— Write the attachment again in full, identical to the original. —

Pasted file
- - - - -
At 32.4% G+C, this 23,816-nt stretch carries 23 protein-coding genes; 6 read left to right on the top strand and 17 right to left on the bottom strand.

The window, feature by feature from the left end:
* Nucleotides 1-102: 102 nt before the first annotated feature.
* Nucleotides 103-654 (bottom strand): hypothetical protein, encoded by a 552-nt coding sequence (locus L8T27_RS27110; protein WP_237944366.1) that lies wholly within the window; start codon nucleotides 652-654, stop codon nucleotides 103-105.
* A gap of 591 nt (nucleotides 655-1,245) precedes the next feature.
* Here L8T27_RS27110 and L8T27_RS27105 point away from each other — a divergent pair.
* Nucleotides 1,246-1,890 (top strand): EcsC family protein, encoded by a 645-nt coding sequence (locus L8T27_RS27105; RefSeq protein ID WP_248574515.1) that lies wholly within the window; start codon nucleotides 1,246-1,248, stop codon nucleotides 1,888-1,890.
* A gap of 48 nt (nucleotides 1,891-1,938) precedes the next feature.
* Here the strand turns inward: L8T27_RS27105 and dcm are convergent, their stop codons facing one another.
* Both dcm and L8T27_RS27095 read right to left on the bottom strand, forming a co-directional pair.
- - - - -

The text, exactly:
At 32.4% G+C, this 23,816-nt stretch carries 23 protein-coding genes; 6 read left to right on the top strand and 17 right to left on the bottom strand.

The window, feature by feature from the left end:
* Nucleotides 1-102: 102 nt before the first annotated feature.
* Nucleotides 103-654 (bottom strand): hypothetical protein, encoded by a 552-nt coding sequence (locus L8T27_RS27110; protein WP_237944366.1) that lies wholly within the window; start codon nucleotides 652-654, stop codon nucleotides 103-105.
* A gap of 591 nt (nucleotides 655-1,245) precedes the next feature.
* Here L8T27_RS27110 and L8T27_RS27105 point away from each other — a divergent pair.
* Nucleotides 1,246-1,890 (top strand): EcsC family protein, encoded by a 645-nt coding sequence (locus L8T27_RS27105; RefSeq protein ID WP_248574515.1) that lies wholly within the window; start codon nucleotides 1,246-1,248, stop codon nucleotides 1,888-1,890.
* A gap of 48 nt (nucleotides 1,891-1,938) precedes the next feature.
* Here the strand turns inward: L8T27_RS27105 and dcm are convergent, their stop codons facing one another.
* Both dcm and L8T27_RS27095 read right to left on the bottom strand, forming a co-directional pair.